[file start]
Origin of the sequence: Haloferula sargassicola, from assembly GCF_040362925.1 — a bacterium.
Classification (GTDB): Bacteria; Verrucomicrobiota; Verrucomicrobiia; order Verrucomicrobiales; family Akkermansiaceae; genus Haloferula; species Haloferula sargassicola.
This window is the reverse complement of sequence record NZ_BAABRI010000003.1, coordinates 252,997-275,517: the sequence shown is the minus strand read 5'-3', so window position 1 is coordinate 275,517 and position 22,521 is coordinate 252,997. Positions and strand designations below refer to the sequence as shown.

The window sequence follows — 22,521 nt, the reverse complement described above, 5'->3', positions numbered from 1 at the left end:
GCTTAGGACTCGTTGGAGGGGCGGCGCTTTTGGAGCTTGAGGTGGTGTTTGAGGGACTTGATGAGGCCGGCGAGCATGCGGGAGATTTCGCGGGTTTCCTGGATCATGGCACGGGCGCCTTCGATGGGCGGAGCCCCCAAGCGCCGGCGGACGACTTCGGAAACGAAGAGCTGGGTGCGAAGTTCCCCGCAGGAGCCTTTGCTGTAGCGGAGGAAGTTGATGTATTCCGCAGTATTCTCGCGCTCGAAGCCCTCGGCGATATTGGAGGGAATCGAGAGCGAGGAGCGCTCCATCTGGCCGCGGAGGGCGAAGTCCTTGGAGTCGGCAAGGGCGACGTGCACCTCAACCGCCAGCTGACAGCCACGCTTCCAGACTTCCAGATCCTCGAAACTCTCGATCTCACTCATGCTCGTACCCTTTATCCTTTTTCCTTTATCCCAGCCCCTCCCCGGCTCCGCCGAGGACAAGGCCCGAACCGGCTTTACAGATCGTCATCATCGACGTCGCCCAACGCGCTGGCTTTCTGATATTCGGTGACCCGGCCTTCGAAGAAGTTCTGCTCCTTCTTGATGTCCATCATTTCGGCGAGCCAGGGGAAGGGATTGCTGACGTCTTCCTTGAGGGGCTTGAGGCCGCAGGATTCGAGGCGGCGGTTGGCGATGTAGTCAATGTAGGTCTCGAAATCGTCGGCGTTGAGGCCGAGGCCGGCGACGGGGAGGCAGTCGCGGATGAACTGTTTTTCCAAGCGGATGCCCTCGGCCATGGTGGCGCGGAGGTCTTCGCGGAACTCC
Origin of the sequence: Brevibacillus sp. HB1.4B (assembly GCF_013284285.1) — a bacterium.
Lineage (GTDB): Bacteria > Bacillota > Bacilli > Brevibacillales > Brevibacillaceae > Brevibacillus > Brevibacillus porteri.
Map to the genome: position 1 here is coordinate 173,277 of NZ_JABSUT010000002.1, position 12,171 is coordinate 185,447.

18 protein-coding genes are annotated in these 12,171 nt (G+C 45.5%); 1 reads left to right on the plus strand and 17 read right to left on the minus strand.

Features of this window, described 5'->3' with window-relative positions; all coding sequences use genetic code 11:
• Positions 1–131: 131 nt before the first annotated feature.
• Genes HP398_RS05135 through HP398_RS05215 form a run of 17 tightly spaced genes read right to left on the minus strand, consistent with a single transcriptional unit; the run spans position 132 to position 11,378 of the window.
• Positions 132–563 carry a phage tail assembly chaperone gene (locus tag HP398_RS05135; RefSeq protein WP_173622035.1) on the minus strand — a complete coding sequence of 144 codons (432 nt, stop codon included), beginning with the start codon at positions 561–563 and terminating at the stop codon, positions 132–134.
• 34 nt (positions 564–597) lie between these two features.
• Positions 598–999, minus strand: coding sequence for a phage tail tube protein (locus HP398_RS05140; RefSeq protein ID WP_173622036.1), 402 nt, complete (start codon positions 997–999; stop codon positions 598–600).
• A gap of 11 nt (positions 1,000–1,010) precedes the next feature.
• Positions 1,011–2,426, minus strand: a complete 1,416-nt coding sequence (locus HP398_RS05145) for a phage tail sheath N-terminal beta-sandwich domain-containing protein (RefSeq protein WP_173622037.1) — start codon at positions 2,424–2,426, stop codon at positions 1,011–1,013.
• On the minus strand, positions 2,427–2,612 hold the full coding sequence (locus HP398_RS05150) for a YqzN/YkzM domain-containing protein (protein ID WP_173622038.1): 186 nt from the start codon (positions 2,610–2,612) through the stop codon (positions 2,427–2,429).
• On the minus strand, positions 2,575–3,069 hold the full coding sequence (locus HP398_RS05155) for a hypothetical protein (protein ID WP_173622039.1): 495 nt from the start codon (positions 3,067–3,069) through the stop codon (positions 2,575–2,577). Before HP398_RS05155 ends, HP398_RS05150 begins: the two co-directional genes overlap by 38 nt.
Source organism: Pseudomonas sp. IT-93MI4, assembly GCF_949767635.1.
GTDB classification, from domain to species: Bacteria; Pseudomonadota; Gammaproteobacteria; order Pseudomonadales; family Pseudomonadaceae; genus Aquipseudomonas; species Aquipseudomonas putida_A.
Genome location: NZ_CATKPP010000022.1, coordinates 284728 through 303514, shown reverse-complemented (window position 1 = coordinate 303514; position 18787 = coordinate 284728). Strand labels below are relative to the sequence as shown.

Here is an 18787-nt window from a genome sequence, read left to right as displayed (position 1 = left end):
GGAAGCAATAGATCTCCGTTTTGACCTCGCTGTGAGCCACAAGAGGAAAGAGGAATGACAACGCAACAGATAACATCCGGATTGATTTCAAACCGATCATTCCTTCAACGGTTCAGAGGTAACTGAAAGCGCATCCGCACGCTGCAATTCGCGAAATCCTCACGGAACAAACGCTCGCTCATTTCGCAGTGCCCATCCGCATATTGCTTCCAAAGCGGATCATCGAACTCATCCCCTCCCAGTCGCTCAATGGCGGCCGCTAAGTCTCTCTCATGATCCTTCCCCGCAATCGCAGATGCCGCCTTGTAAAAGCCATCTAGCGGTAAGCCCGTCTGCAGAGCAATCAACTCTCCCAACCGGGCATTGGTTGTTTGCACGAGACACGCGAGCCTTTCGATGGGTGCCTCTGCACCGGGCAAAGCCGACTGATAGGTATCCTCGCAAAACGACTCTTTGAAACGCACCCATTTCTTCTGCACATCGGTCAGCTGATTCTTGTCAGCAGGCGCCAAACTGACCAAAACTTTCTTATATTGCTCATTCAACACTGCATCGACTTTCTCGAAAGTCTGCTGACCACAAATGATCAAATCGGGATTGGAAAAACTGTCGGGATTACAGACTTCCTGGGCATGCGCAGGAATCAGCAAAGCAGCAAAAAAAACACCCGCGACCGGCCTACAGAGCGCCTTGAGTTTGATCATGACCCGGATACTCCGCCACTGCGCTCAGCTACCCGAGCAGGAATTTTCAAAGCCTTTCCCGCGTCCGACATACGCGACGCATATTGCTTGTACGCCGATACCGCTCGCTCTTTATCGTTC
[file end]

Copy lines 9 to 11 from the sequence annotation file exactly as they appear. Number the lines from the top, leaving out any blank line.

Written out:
18 protein-coding genes are annotated in these 12,171 nt (G+C 45.5%); 1 reads left to right on the plus strand and 17 read right to left on the minus strand.

Features of this window, described 5'->3' with window-relative positions; all coding sequences use genetic code 11:
• Positions 1–131: 131 nt before the first annotated feature.